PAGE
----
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Highly Accessed Review

Clinical review: Helmet and non-invasive mechanical ventilation in critically ill patients

Antonio M Esquinas Rodriguez1*, Peter J Papadakos2, Michele Carron3, Roberto Cosentini4 and Davide Chiumello5

Author Affiliations

1 Intensive Care Unit, Hospital Morales Meseguer, Avenida Marques de Los Velez s/n, Murcia, 30008, Spain

2 University of Rochester, Rochester, NY 14642, USA

3 Department of Medicine, Anesthesiology and Intensive Care, University of Padova, 35121 Padova, Italy

4 Gruppo NIMV UO Medicina d'Urgenza, Fondazione IRCCS Ca' Granda, Ospedale Maggiore Policlinico, 20122 Milano, Italy

5 Anestesia, Rianimazione e Terapia del dolore, Fondazione IRCCS Ca' Granda - Ospedale Maggiore Policlinico, 20145 Milano, Italy

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Critical Care 2013, 17:223  doi:10.1186/cc11875

Published: 25 April 2013

Abstract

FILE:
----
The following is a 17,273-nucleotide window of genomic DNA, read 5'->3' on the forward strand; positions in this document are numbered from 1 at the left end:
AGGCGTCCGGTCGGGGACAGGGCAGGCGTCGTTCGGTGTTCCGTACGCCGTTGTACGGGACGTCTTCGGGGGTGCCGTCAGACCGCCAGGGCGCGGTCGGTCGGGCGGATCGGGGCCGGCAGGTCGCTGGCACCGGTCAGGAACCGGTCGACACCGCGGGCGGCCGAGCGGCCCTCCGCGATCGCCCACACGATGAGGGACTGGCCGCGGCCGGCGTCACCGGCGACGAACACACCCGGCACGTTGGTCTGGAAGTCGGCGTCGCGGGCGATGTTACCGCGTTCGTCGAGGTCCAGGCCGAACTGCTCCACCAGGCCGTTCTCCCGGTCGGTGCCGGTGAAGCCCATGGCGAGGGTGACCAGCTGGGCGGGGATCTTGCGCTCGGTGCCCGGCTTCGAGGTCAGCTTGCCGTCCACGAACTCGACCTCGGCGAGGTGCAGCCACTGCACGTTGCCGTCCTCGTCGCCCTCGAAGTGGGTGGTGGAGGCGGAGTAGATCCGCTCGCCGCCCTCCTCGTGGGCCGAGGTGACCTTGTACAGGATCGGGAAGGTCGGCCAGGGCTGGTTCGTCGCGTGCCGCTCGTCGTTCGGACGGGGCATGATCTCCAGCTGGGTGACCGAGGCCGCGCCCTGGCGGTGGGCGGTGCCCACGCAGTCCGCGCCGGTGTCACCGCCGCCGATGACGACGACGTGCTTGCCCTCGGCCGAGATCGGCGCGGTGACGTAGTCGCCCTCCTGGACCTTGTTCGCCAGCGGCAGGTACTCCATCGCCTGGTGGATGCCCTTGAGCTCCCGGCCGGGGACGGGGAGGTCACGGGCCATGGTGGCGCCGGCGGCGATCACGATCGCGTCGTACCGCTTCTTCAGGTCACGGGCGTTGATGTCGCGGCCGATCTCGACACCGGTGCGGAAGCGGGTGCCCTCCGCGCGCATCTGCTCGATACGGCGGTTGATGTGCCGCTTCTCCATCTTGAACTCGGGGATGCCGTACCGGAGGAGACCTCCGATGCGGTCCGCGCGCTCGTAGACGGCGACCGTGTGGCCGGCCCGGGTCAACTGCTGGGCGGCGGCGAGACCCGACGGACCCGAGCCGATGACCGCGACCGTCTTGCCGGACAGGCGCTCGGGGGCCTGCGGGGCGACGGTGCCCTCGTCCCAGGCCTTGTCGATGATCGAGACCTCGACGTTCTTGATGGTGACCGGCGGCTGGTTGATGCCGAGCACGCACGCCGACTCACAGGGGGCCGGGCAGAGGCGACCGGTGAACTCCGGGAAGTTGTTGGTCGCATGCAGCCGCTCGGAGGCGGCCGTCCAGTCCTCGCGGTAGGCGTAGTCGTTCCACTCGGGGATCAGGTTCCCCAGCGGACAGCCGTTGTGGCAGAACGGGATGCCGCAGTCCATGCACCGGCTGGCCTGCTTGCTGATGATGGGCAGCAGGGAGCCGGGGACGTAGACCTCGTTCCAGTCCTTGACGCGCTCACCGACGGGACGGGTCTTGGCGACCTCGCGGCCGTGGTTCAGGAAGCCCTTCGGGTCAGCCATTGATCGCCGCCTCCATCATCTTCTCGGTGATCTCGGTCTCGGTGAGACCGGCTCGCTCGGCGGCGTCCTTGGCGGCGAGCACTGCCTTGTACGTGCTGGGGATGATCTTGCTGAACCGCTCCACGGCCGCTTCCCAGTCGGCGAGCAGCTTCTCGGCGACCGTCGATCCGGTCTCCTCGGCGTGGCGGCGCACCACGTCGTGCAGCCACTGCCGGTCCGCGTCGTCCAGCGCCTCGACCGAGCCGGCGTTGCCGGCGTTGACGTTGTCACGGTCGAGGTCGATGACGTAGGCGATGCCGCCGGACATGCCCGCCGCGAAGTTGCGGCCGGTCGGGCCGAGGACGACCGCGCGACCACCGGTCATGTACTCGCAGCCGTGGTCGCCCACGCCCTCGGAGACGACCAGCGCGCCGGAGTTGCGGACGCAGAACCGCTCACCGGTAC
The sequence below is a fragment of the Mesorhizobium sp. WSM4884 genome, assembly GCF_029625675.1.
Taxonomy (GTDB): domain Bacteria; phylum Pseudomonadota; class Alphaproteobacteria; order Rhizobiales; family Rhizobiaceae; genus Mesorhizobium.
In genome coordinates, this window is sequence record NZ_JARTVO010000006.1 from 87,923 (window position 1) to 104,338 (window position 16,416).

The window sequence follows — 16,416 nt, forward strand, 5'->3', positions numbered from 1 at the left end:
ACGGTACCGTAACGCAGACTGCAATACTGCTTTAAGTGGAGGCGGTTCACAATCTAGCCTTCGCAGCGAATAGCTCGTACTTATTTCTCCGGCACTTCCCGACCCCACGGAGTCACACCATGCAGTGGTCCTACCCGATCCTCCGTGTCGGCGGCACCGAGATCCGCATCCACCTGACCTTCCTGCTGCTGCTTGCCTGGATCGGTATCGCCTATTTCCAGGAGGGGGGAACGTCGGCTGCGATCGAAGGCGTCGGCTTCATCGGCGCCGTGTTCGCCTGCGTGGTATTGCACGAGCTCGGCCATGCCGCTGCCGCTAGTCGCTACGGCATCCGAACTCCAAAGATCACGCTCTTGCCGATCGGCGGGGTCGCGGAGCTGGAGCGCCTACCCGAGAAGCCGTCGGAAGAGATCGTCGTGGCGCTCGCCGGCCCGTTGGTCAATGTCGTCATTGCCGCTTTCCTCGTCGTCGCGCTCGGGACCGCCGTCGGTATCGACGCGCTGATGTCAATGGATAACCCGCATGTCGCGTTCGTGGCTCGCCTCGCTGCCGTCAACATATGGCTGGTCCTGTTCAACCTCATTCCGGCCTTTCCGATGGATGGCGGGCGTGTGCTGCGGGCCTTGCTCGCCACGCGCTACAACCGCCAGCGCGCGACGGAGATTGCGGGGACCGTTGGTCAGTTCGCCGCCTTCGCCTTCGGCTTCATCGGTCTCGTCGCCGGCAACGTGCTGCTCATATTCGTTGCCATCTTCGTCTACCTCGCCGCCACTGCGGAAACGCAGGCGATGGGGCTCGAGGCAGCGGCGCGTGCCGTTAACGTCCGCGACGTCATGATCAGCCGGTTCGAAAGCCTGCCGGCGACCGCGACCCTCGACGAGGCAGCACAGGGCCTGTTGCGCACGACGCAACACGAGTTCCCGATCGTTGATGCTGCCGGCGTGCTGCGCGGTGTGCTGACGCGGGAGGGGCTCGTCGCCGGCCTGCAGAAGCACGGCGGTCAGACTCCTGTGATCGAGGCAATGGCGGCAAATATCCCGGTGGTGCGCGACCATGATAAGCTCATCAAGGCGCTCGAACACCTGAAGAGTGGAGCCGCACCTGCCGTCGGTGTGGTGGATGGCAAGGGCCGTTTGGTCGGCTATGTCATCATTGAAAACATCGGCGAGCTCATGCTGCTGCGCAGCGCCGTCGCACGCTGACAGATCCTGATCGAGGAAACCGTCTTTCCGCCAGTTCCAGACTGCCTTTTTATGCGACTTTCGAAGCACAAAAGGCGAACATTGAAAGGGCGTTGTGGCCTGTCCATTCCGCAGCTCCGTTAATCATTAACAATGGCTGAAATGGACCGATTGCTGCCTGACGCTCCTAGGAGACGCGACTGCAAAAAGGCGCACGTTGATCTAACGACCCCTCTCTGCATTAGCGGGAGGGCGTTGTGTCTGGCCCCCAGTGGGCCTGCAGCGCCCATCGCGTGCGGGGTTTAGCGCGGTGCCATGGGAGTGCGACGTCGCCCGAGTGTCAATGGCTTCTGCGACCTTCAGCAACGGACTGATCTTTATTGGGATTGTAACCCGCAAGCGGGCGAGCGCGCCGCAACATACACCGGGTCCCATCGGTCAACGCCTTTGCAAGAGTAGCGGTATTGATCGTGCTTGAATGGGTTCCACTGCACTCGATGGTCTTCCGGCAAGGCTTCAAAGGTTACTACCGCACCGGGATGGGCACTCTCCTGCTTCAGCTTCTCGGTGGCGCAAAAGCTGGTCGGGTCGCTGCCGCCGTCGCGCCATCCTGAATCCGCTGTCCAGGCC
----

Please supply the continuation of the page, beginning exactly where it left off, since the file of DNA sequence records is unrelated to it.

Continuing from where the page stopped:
Non-invasive mechanical ventilation (NIV) has proved to be an excellent technique in selected critically ill patients with different forms of acute respiratory failure. However, NIV can fail on account of the severity of the disease and technical problems, particularly at the interface. The helmet could be an alternative interface compared to face mask to improve NIV success. We performed a clinical review to investigate the main physiological and clinical studies assessing the efficacy and related issues of NIV delivered with a helmet. A computerized search strategy of MEDLINE/PubMed (January 2000 to May 2012) and EMBASE (January 2000 to May 2012) was conducted limiting the search to retrospective, prospective, nonrandomized and randomized trials. We analyzed 152 studies from which 33 were selected, 12 physiological and 21 clinical (879 patients). The physiological studies showed that NIV with helmet could predispose to CO2 rebreathing and increase the patients' ventilator asynchrony. The main indications for NIV were acute cardiogenic pulmonary edema, hypoxemic acute respiratory failure (community-acquired pneumonia, postoperative and immunocompromised patients) and hypercapnic acute respiratory failure. In 9 of the 21 studies the helmet was compared to a face mask during either continous positive airway pressure or pressure support ventilation. In eight studies oxygenation was similar in the two groups, while the intubation rate was similar in four and lower in three studies for the helmet group compared to face mask group. The outcome was similar in six studies. The tolerance was better with the helmet in six of the studies. Although these data are limited, NIV delivered by helmet could be a safe alternative to the face mask in patients with acute respiratory failure.